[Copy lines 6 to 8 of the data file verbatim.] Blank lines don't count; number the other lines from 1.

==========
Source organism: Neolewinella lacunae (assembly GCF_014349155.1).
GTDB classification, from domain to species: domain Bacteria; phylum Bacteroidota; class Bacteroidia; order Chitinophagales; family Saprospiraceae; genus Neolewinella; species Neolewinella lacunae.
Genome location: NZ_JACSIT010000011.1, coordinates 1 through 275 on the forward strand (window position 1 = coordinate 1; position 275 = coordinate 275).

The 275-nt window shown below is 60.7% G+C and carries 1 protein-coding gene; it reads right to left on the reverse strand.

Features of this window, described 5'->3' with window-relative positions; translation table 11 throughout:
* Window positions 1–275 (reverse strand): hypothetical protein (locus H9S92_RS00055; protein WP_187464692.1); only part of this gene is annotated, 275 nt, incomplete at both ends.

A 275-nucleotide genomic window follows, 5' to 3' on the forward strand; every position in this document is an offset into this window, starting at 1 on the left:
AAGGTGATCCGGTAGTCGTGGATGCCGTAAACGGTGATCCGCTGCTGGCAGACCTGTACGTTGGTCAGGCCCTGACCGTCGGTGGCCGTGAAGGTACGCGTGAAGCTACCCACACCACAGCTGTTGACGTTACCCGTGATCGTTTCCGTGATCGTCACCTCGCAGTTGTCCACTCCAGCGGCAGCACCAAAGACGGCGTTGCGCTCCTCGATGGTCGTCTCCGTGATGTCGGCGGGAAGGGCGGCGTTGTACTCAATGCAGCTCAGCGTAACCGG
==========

* Window positions 1–275 (reverse strand): hypothetical protein (locus H9S92_RS00055; protein WP_187464692.1); only part of this gene is annotated, 275 nt, incomplete at both ends.

A 275-nucleotide genomic window follows, 5' to 3' on the forward strand; every position in this document is an offset into this window, starting at 1 on the left:
AAGGTGATCCGGTAGTCGTGGATGCCGTAAACGGTGATCCGCTGCTGGCAGACCTGTACGTTGGTCAGGCCCTGACCGTCGGTGGCCGTGAAGGTACGCGTGAAGCTACCCACACCACAGCTGTTGACGTTACCCGTGATCGTTTCCGTGATCGTCACCTCGCAGTTGTCCACTCCAGCGGCAGCACCAAAGACGGCGTTGCGCTCCTCGATGGTCGTCTCCGTGATGTCGGCGGGAAGGGCGGCGTTGTACTCAATGCAGCTCAGCGTAACCGG